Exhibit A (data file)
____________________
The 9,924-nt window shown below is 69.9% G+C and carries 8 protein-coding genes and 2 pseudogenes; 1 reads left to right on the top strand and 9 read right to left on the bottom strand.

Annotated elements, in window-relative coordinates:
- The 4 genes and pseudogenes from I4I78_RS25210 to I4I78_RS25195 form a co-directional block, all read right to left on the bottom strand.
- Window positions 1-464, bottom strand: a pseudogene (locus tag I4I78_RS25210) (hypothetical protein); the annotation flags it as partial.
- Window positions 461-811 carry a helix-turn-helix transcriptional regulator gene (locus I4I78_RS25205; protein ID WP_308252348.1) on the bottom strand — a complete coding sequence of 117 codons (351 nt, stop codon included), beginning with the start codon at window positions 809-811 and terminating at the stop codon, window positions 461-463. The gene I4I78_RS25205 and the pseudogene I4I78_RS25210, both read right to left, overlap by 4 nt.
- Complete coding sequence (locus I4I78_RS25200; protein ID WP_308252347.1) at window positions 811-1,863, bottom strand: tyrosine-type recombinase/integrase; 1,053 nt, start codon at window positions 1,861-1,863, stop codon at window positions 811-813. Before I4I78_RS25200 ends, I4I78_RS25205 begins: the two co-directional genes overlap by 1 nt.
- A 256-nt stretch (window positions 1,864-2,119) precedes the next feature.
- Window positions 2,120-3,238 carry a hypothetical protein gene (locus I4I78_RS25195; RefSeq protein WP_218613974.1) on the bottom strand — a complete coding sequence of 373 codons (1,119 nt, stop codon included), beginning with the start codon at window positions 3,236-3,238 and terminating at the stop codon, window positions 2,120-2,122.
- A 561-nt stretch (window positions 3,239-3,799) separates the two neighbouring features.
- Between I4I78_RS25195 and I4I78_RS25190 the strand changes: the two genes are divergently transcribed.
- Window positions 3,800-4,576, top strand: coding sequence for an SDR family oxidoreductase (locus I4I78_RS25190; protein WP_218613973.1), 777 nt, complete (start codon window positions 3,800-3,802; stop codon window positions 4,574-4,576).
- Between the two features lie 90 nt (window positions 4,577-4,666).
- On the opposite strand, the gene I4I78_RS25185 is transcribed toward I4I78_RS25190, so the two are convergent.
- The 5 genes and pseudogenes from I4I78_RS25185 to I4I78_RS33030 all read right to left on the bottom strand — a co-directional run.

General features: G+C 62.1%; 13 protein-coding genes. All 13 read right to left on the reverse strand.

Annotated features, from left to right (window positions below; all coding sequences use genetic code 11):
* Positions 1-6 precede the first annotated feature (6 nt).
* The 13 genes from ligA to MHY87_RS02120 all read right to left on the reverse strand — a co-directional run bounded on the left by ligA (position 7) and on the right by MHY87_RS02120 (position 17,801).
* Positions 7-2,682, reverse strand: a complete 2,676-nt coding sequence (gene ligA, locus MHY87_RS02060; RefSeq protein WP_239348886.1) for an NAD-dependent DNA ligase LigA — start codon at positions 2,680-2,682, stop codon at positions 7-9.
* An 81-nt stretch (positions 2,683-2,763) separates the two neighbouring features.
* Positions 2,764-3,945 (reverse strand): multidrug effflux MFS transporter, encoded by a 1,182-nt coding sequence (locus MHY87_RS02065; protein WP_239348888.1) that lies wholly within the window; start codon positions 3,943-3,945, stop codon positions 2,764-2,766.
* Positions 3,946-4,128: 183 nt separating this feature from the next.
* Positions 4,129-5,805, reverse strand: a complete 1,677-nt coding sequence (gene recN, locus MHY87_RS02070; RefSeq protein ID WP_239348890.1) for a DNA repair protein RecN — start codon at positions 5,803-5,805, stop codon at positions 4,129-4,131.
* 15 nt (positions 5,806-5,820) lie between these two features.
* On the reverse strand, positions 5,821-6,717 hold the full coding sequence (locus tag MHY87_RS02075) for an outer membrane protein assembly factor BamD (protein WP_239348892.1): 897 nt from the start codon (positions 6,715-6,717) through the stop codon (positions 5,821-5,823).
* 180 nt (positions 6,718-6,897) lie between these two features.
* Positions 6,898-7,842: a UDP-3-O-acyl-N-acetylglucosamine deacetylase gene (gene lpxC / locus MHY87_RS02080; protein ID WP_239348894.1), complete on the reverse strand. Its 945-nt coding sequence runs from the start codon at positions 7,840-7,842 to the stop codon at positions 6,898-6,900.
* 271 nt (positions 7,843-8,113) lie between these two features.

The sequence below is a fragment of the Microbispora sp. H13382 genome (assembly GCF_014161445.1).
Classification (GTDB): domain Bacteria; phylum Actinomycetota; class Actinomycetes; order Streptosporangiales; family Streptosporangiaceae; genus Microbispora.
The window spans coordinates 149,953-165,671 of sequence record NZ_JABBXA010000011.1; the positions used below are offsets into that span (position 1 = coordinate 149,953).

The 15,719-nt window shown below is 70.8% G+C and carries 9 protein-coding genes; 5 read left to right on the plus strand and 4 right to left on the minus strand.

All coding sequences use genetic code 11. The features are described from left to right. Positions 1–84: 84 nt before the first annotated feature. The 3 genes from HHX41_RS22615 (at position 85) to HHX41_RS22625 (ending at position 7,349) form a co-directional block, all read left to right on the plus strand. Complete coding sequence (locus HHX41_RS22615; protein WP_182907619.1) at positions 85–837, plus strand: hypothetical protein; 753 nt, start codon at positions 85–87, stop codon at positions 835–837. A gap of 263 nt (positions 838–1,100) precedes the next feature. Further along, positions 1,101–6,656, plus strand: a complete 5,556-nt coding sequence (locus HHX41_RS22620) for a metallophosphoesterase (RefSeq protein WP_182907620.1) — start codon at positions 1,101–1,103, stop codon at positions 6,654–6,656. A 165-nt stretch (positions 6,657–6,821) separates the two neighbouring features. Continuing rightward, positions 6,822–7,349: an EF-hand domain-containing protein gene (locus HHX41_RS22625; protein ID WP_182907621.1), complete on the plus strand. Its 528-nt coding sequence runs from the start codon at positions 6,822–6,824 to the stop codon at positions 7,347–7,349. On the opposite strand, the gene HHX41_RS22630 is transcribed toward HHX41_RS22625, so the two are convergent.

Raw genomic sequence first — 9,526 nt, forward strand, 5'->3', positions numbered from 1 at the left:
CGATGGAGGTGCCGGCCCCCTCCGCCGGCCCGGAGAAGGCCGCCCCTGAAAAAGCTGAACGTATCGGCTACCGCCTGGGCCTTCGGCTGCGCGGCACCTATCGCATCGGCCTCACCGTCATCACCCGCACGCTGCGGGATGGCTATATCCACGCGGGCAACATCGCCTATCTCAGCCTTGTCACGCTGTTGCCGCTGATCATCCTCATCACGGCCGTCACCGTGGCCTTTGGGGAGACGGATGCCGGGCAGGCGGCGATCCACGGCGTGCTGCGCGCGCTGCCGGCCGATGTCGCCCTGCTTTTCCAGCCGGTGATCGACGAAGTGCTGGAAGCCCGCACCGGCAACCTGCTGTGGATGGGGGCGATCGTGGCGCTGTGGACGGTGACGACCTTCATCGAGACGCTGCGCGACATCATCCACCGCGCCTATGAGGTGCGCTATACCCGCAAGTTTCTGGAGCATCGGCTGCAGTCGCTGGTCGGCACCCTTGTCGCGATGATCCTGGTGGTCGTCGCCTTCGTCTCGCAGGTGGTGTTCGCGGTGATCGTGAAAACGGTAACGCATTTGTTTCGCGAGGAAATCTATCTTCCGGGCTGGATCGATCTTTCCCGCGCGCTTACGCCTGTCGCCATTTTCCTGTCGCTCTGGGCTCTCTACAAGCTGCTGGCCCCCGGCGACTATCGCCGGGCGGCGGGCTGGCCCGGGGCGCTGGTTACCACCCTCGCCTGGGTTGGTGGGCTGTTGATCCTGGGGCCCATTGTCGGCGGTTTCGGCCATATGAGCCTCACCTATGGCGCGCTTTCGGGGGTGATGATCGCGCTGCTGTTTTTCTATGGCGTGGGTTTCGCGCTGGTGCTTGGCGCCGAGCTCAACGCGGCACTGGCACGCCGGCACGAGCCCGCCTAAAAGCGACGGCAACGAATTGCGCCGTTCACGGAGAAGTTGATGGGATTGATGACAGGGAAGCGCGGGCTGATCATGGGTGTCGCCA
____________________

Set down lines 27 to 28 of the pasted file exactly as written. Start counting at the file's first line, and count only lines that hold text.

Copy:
* Positions 6,898-7,842: a UDP-3-O-acyl-N-acetylglucosamine deacetylase gene (gene lpxC / locus MHY87_RS02080; protein ID WP_239348894.1), complete on the reverse strand. Its 945-nt coding sequence runs from the start codon at positions 7,840-7,842 to the stop codon at positions 6,898-6,900.
* 271 nt (positions 7,843-8,113) lie between these two features.